Folic acid found in spinach (boiled spinach) is very good for balancing neurotransmitters in the brain too. A glass of orange juice has a positive impact. Besides the standard nutritional benefits, alkaline foods boost your neurotransmitters. Here’s a food chart for your quick reference:
Serotonin: Mangoes, walnuts, flaxseeds, hemp and chia seeds, green leafy vegetables, tofu, sunflower seeds, brown rice, sesame seeds.
Dopamine: Sesame seeds, citrus fruits and berries, bananas.
GABA: Almonds, lentils, brown rice, beans, cantaloupes, oranges.
Acetylcholine: Poultry, wheat germs.
Tea and coffee are stimulants and deplete neurotransmitters in the longer term, but if taken in moderation, they can lift your mood.
Yogurt also aids in production of neurotransmitters in the brain naturally but should be limited in consumption as mentioned above as well, unless you find it to be very beneficial—then feel free to eat it more often. Try to eat organic and alkaline foods as much as possible as these types of foods more powerfully increase neurotransmitters.
Let me remind you that neurotransmitters are made from amino acids that are naturally found in the protein we consume through our diet. Protein alone can’t manufacture neurotransmitters in the brain though. In addition, you need the vitamins and minerals that are found in large amounts in most alkaline and wholesome foods. If you eat wholesome foods and you eat organic as much as possible, you can’t go wrong… and your body and brain will reward you with robust neurotransmitter production.
Lifestyle Changes You Can Make to Increase Neurotransmitter Levels in the Brain
Ideally, no more than twenty percent of your diet should be acidic. Most of your diet should consist of vegetarian food items because they are living foods that help to naturally increase and balance neurotransmitters. You might wonder what’s a living food? Any food that can sprout has living energy in it. Eating living foods brings you one step closer to nature and the closer you are to nature the faster you will heal. Here are some golden pointers for you to combat depression and maintain high levels of neurotransmitters in the brain at all times:
1. Try to eat vegetarian, organic and whole foods whenever you can.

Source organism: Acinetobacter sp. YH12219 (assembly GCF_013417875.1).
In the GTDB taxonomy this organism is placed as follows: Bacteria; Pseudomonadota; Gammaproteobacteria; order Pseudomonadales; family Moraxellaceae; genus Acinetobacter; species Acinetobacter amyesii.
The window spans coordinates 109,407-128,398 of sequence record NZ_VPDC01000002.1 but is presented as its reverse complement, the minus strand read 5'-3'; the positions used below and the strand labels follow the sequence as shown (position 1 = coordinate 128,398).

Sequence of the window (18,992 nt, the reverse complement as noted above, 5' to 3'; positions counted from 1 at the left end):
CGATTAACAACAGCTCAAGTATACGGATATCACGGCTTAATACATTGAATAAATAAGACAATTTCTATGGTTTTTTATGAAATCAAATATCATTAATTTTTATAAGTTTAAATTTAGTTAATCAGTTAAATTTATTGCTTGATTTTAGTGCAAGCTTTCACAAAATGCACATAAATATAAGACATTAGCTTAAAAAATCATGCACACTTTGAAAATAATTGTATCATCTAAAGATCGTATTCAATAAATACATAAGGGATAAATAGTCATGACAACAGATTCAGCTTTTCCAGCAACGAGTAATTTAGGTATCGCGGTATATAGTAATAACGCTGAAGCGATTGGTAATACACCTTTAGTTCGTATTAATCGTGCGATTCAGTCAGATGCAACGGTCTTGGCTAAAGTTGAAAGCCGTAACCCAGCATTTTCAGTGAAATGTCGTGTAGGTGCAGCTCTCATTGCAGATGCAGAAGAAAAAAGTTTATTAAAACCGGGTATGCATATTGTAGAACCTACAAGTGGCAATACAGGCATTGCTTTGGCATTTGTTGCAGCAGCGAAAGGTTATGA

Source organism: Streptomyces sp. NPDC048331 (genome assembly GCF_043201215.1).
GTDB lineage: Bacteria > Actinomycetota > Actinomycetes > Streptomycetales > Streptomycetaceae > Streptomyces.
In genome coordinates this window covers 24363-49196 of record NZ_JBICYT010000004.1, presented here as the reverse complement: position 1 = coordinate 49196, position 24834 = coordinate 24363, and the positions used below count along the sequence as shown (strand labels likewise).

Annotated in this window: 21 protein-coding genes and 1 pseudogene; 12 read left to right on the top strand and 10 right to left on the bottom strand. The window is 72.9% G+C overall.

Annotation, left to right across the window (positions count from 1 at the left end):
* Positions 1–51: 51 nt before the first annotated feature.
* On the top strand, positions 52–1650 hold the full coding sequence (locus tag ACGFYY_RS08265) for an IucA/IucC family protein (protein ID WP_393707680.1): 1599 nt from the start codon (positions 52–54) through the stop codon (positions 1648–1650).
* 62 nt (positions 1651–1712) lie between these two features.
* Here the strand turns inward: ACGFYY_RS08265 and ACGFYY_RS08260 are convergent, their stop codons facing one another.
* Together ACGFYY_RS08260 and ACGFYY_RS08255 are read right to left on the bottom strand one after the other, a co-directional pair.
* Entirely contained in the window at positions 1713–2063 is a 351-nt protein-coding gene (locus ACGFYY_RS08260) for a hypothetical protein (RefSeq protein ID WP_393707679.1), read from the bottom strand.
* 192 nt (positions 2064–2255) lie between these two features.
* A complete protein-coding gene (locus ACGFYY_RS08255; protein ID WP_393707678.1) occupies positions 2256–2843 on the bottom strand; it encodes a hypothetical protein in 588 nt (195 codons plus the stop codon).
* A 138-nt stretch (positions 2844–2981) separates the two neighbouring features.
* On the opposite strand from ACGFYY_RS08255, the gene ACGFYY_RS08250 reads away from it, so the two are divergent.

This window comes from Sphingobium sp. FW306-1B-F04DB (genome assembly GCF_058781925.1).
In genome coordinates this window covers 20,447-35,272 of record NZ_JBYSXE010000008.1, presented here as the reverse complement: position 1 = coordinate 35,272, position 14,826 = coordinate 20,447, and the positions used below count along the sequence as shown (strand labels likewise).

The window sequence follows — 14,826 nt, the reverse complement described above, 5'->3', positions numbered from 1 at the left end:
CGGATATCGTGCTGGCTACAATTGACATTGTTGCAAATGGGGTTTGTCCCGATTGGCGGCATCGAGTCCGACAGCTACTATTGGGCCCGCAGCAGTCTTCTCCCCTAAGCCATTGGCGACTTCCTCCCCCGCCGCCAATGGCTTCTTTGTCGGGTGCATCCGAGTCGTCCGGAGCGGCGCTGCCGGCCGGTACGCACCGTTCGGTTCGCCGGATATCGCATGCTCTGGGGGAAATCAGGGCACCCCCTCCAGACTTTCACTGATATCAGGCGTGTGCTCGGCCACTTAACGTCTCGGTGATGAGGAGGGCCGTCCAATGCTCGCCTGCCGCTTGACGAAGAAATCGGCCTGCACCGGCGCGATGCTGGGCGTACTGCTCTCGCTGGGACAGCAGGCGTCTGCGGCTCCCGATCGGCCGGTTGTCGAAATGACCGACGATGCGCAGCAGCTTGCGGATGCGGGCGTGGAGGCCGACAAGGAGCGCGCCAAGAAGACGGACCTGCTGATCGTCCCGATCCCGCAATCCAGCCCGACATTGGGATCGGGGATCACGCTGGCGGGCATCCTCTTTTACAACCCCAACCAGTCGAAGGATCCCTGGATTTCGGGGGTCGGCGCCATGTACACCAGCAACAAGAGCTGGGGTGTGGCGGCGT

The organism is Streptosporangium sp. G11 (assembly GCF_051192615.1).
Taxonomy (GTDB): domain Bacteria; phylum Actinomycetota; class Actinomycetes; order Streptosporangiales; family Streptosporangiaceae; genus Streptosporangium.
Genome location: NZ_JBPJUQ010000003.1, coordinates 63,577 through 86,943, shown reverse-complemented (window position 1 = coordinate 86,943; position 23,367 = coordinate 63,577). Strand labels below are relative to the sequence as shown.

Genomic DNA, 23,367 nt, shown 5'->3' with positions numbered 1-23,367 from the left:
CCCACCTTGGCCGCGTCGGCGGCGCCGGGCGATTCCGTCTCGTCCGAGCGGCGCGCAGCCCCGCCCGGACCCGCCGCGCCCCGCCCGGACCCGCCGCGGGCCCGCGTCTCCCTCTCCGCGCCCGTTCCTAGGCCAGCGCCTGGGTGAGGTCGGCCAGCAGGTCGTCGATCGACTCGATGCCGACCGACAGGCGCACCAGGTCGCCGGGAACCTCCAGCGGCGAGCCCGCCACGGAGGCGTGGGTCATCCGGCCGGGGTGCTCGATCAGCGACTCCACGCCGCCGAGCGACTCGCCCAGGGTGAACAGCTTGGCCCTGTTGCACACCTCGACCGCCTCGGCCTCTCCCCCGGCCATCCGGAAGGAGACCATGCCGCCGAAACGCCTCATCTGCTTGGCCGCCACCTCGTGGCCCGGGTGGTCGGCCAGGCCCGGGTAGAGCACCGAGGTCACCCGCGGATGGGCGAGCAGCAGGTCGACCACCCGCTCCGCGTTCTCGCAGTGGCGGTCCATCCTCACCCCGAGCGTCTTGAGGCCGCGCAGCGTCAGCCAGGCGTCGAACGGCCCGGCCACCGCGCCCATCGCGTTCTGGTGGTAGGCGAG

2. Avoid processed, canned, acidic and starchy foods.
3. Eating strictly at the same time every day has a remarkable effect on the body. Above all, it keeps the metabolic processes in check including acid production in the body. It has a direct and instant effect on your health and increases neurotransmitter levels naturally.
4. Avoid large gaps between your meals because, among other perils, this ultimately results in raised insulin level. Eating wholesome foods at the same time every day and avoiding large gaps between your meals can also help you overcome binge-eating and bulimia and maintain high levels of neurotransmitters in the brain throughout the day.
5. Go to bed at about the same time every day. Even if you have insomnia or you can’t go to sleep for any other reason, don’t be stressed about it. Just take shower, freshen up, and lie down in your bed. Don’t worry about being unable to fall asleep. Just take deep breaths. It is best to sleep to your right as this will start the left nostril which is the lunar channel. Resting and sleeping have powerful effects on brain neurotransmitter levels as well.
6. Breathing through the left nostril has a cooling and a calming effect on the body and mind and breathing can absolutely affect and increase neurotransmitter levels.
7. No matter what, don’t replace your sleeping time with screen time. So, if you can’t go to bed, don’t get up and either start watching TV or go online and surf the net. Trust me on this one (or validate it for yourself). You can put some light music or best is just listen to your breath. If you get disturbing thoughts, pay no attention as a matter of principle and resolution and simply listen to your own breath. Staring at synthetic blue lights from screens can reduce neurotransmitter levels, melatonin levels and make it harder to sleep.
8. Make sure that you eat around four hours prior to going to bed. This is absolutely critical for a sound, rejuvenating and nourishing sleep and balanced neurotransmitter levels in the brain. If you find it hard to go to bed empty stomach, you can have a wholesome light snack (like a fruit or a piece or two of whole-wheat bread with a slice of cucumber or so — without cheese) an hour before you go to bed.
9. The most important principle of diet is: don’t be obsessed. Listen to your body and eat in moderation.
10. Light to moderate exercise and movement are integral to increasing neurotransmitter levels in the brain naturally. Walking, yoga and low-impact sports are ideal.
If you worked out physically during the day, and you ate the right diet, no matter what your state of mind, you will have a sound sleep and have done most everything in your power to balance your brains neurotrnasmitters naturally.
This article on mood-boosting foods is excepted from When All Is Not Well: Depression and Sadness—A Yogic Perspective by Om Sawmi.
About The Author
Om Swami is a mystic who lives in the Himalayan foothills. An advanced yogin, Swami has done thousands of hours of intense meditation in complete seclusion in Himalayan caves and woods. He is also the author of the best-selling If Truth be Told: A Monk’s Memoir. You can connect with him on his blog, omswami.com, which is read by millions all over the world.